A shadowbox fence is the right choice if you want a neighbor-friendly wood fence that looks the same on both sides. It’s considered a “semi-privacy” style, which means you get some privacy along with some flow of light and air. In this blog, we’ll explain how to build a shadowbox fence panel using individual components, or “stick building” the panel. This is a good option if you need to customize panel widths or want follow the contours of a sloped landscape.
Let’s get started.
How to Build a Shadowbox Fence Panel Using Pickets
Step 1 – Preparation.
The first step in any fence project is checking your local ordinances and regulations and calling utility companies to mark any underground cables and pipes. It’s also a good idea to talk to your neighbors along the fence line about the project. Wondering what proper fence etiquette is? Check out our blog on the topic.
Step 2 – Gather tools and materials.
To build this fence, you’ll need the follow wood materials:
- 4x4 posts
- 3 – 8 ft. backer rails per section (these are typically pressure-treated 2x4s)
- 6 ft. pickets
Wondering how much fence material you need? Use our helpful guide.
You’ll need tools:
- Cordless drill
- Hammer or nail gun (with compressor)
- 3-1/2 in. wood screws for attaching the backer rails to the posts
- 1-1/2 in. ring shank nails or screws for attaching the pickets to the backer rails
- Tape measure
- 2 in. piece of scrap wood for spacing picket off the ground
If you haven’t set your posts, you’ll also need concrete, gravel and a post hole digger.
Step 3 – Install your posts.
Properly-installed posts are crucial to the long-term success of your fence. We recommend setting the posts in concrete. Check out our How to Dig Post Holes and Set Posts for help with installation.
Step 4 – Measure and mark backer rail locations.
For a 6 ft. tall privacy fence, measure and mark one of your posts 11-1/2 in., 37-1/4 in., and 63 in. off the ground.
Use a backer rail with a level to mark the same heights on the other post. This way you can avoid being thrown off by uneven ground.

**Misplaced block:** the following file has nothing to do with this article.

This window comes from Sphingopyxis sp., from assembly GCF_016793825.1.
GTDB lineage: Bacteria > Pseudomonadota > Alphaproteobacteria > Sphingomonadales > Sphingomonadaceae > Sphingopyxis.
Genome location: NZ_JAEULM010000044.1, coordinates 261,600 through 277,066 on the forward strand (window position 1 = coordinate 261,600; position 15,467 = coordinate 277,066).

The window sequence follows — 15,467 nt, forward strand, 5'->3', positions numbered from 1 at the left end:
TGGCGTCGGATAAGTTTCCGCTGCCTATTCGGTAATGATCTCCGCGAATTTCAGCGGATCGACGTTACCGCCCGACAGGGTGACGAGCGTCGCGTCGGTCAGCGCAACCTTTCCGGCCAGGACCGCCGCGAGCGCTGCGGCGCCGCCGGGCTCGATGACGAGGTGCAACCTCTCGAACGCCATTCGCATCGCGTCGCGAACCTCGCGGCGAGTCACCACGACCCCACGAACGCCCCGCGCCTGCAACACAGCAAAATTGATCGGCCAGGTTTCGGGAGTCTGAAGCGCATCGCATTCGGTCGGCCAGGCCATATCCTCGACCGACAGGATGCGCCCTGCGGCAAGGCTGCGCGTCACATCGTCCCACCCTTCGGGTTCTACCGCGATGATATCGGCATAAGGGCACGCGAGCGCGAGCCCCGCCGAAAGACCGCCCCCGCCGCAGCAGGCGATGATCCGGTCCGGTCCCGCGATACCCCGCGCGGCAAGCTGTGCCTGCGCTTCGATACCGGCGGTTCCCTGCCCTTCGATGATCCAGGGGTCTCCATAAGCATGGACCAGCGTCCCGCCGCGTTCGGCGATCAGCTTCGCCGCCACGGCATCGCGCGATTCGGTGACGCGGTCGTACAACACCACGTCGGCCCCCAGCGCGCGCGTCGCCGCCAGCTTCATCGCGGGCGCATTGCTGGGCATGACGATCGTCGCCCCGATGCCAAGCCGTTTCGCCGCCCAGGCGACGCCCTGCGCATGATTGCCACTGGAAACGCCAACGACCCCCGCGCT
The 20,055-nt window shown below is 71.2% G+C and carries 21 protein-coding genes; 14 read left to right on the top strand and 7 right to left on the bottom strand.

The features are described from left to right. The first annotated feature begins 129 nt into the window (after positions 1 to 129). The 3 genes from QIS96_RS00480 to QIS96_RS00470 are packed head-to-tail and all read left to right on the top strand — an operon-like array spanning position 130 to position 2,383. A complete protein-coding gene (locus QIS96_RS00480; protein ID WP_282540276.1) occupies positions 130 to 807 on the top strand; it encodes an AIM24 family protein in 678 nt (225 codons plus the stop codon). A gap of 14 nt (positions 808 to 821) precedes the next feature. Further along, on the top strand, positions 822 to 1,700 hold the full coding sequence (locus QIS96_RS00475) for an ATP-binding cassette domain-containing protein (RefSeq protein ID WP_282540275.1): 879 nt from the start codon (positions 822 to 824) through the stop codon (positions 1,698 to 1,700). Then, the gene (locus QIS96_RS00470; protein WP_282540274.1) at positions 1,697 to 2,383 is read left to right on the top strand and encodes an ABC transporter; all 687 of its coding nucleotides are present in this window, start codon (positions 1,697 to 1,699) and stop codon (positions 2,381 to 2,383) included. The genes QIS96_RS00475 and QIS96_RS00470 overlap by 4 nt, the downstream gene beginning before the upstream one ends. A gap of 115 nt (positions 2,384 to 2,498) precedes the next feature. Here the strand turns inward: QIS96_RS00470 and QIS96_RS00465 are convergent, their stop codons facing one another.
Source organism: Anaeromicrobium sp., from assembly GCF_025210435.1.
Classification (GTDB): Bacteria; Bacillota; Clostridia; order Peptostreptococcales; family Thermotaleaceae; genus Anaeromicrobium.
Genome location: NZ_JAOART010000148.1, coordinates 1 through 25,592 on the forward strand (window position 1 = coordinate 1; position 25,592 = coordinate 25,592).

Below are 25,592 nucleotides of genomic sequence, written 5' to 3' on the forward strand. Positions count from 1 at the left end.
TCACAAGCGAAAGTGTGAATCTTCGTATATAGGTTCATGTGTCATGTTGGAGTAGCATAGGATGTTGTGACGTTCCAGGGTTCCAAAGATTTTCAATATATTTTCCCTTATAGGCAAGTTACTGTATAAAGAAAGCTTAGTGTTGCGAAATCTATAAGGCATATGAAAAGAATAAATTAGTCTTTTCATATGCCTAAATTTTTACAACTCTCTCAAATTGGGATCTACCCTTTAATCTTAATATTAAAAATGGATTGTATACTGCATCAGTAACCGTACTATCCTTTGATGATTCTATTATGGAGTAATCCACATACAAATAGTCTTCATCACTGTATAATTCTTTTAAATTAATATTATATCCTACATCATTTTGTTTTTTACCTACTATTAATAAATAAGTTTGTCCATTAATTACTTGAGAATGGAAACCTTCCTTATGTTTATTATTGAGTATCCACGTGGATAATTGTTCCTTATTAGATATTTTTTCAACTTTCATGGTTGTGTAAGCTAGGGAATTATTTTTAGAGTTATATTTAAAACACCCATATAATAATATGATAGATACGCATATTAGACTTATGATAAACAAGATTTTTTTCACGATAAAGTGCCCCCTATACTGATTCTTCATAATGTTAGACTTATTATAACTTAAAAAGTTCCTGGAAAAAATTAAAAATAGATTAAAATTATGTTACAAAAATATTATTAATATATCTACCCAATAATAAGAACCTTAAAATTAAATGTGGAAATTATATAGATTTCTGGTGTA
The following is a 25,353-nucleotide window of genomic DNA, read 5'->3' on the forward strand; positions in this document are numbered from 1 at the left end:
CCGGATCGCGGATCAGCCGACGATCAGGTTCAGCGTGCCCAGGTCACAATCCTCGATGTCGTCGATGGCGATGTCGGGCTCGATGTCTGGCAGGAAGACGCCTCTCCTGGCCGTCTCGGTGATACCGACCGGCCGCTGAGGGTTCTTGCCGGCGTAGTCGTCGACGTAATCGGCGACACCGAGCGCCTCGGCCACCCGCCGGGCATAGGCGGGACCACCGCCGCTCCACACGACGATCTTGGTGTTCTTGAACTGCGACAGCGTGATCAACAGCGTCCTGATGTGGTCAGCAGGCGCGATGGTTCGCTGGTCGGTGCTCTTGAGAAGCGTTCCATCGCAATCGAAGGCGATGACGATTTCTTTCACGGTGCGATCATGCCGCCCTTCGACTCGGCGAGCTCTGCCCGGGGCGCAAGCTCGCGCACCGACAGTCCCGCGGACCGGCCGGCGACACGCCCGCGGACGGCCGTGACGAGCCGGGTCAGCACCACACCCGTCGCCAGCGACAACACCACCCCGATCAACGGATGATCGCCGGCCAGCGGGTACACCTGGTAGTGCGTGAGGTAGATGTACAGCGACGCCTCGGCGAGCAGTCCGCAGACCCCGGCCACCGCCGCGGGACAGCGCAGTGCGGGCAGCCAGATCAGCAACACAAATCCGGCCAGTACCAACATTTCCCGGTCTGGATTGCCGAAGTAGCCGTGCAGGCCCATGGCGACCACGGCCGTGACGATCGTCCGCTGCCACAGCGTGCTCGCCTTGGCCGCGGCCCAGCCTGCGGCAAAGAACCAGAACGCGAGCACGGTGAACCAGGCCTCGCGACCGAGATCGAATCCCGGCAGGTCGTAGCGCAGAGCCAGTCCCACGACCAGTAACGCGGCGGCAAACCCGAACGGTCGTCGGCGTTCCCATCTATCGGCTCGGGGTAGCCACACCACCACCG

Step 5 – Attach the backer rails to the posts.
Attach your backer rails to the posts on your marks using 3-1/2 in. wood screws. We’re installing the backer rails between the posts to maintain a neighbor-friendly look and in a flat orientation to be flush with the posts. Use two screws per backer rail on each side. Drive the screws in at about a 30 degree angle.
Step 6 – Attach the pickets to the backer rails.
Now it's time to attach the pickets. We recommend using a nail gun. If you don’t have a nail gun, you can manually hammer in the nails or drive in screws. Place your first picket against the backer rails and make sure it’s at least 2 in. off the ground. Use a 2 in. piece of scrap wood to check your spacing. Check for level and plumb. Drive two nails or screws through the picket into each backer rail.
We’re spacing our pickets 3-1/2 in. apart. To save time and take the guesswork out of spacing, we built a jig out of a 2x4. It will hang on the top backer rail to ensure we have equal spacing between each picket. Because the backer rails are flush with the posts, we can maintain consistent spacing down the entire fence run without stopping for the posts.
Hang the jig on the top backer rail against the first picket and butt the second picket up next to it. Check for level and plumb, then attach that picket to the backer rail. Follow this along the fence run, check for plumb and level every 3-4 pickets.
Repeat this process on the other side of the backer rail, starting from the other end of the fence. Attach your pickets and check for level and plumb as you go.
And there you have it! A shadowbox fence built between the posts. Continue this process down the fence line to complete your fence.
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